Furthest Right

Mediated Memory, Mediated Reality

The popular perception among the general population is that “the media” influences thoughts, beliefs, actions, and so on.  Likely the most common example is the idea that violent video games cause people to be more violent.

Among those that study media, this is not the case.  The consensus is that media has little to no influence over people, at least not in ways that are so direct as the above example.  There may be some nuance here and there in terms of influence, but there is no magic bullet.  After all, the oft-cited reaction to the original broadcast of War of the Worlds never actually happened.

The one exception to this, that I and others within this community have brought up is the idea of long-term reality formation.  In short, while media does not have immediate and powerful short term influence, how does it influence collective, long-term formation of “reality.”  A good example of this would be the fact that people still think that people went crazy during the original War of the Worlds broadcast because it has been mediated into their reality.

So in recent years, roughly coinciding with this demographic displacement of whites in our indigenous homelands in Europe, there has been this noticeable phenomenon of inserting non-white characters into historical times and places where they never existed.  Often little no to explanation is given, and the white characters barely even react to this as some sort of oddity.  As if a black community existed and always existed in England.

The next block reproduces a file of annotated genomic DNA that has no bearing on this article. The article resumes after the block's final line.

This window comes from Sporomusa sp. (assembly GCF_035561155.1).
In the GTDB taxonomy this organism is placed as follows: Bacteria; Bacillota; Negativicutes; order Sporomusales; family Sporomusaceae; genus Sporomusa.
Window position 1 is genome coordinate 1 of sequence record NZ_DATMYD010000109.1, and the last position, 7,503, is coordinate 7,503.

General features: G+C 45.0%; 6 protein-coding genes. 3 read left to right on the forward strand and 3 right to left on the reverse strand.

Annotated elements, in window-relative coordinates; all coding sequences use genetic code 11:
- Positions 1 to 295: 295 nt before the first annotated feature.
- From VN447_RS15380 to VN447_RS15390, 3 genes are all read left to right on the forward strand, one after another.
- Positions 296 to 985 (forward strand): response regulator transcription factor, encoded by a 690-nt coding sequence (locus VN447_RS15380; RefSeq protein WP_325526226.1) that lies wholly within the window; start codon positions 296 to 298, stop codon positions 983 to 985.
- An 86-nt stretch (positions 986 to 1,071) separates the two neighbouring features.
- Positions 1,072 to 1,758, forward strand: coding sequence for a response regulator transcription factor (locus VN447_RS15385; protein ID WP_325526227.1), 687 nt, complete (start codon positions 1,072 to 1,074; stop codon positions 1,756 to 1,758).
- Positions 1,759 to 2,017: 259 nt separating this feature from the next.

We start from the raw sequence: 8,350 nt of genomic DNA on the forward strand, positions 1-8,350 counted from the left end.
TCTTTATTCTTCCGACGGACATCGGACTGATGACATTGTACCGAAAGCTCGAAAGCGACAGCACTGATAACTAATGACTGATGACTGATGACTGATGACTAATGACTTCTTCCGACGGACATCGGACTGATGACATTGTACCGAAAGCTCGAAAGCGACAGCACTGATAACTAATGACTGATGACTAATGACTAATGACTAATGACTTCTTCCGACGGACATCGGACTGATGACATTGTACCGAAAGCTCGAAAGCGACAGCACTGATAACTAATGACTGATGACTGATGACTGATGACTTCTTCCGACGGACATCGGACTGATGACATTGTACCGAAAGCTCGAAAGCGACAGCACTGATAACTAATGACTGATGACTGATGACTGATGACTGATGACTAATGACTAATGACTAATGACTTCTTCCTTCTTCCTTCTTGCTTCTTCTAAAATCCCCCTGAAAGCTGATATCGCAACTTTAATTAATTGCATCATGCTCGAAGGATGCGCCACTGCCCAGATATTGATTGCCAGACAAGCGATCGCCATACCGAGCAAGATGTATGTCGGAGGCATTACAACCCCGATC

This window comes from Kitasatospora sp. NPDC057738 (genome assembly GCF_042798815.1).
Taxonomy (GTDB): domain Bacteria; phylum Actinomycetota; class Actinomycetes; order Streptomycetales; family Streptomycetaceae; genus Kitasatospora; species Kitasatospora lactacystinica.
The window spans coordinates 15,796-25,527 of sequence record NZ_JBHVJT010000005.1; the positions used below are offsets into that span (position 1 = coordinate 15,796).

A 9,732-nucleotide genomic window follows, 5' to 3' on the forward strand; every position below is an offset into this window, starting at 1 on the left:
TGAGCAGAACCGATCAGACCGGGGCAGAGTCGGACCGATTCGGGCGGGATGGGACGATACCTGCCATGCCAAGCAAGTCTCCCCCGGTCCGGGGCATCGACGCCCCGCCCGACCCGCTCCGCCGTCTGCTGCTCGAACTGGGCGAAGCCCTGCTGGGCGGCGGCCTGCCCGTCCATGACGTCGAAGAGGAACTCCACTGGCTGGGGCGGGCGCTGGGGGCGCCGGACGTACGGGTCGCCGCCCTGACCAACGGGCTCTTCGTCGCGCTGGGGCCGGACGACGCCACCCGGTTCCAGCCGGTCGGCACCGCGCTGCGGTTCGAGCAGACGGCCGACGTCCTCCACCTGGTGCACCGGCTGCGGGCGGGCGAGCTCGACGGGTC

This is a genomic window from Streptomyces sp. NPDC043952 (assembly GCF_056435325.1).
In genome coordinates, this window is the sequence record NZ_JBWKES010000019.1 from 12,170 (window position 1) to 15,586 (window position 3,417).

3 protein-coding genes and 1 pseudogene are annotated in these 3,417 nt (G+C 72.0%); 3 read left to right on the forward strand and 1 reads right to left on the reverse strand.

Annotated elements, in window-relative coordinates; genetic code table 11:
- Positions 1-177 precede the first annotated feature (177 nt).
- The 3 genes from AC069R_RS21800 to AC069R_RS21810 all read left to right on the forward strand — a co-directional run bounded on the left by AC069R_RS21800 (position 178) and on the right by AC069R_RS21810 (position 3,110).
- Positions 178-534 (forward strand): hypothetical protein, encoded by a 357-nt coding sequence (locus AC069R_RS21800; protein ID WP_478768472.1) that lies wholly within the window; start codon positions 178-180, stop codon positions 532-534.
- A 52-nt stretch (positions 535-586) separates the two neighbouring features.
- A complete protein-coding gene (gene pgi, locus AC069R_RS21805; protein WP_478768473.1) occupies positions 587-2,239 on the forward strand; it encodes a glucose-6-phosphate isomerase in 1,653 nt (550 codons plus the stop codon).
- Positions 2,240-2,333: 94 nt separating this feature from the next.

This is an attempt at mediating this into reality.  In eighty years, people will look back at today’s media and cite it as an example of how, yes, there clearly were Vietnamese people in Sweden in 800 A.D.  It was in and early 21st century TV show, after all!

Imagine this headline existing in the UK even ten years ago.

This phenomenon, however, cuts both ways.  What I think will be a saving grace of white, Western civilization is the existence of mediated images prior to the age of immigration.  How does one explain the countless pictures of an all-French Paris?  Film of all all-Belgian Belgium?  There is a certain indexicality to mechanically produced images such as film.  One could always say that Greek and Roman art was non-representative of a Greek or Roman citizen.  They would be wrong, but they could say it.  How do you explain the “realness” of film away?

The saving grace will be the ability of current and future generations of whites looking at these examples and seeing and understanding that this is what their home used to look like.  Questions of “What was it like back then for us?” (short answer: better) and “Why can’t we have this again?” are soon to follow.  It is one of the things that gives me hope, and sorely overlooked by the Right in general.

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